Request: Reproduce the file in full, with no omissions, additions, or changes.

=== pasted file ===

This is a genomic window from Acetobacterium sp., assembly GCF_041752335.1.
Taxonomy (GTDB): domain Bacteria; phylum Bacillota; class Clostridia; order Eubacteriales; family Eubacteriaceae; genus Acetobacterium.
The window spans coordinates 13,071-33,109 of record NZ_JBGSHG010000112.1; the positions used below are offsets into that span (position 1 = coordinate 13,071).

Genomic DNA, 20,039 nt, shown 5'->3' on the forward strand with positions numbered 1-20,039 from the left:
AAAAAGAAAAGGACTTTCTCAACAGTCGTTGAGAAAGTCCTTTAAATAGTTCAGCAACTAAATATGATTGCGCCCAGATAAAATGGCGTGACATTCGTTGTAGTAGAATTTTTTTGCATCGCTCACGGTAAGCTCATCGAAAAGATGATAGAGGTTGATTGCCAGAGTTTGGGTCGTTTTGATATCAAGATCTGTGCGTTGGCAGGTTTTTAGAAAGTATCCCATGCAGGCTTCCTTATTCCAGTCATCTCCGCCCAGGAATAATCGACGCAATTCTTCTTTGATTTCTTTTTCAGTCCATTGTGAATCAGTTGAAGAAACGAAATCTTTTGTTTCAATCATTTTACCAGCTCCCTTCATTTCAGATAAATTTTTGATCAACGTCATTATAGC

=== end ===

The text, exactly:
This is a genomic window from Acetobacterium sp., assembly GCF_041752335.1.
Taxonomy (GTDB): domain Bacteria; phylum Bacillota; class Clostridia; order Eubacteriales; family Eubacteriaceae; genus Acetobacterium.
The window spans coordinates 13,071-33,109 of record NZ_JBGSHG010000112.1; the positions used below are offsets into that span (position 1 = coordinate 13,071).

Genomic DNA, 20,039 nt, shown 5'->3' on the forward strand with positions numbered 1-20,039 from the left:
AAAAAGAAAAGGACTTTCTCAACAGTCGTTGAGAAAGTCCTTTAAATAGTTCAGCAACTAAATATGATTGCGCCCAGATAAAATGGCGTGACATTCGTTGTAGTAGAATTTTTTTGCATCGCTCACGGTAAGCTCATCGAAAAGATGATAGAGGTTGATTGCCAGAGTTTGGGTCGTTTTGATATCAAGATCTGTGCGTTGGCAGGTTTTTAGAAAGTATCCCATGCAGGCTTCCTTATTCCAGTCATCTCCGCCCAGGAATAATCGACGCAATTCTTCTTTGATTTCTTTTTCAGTCCATTGTGAATCAGTTGAAGAAACGAAATCTTTTGTTTCAATCATTTTACCAGCTCCCTTCATTTCAGATAAATTTTTGATCAACGTCATTATAGC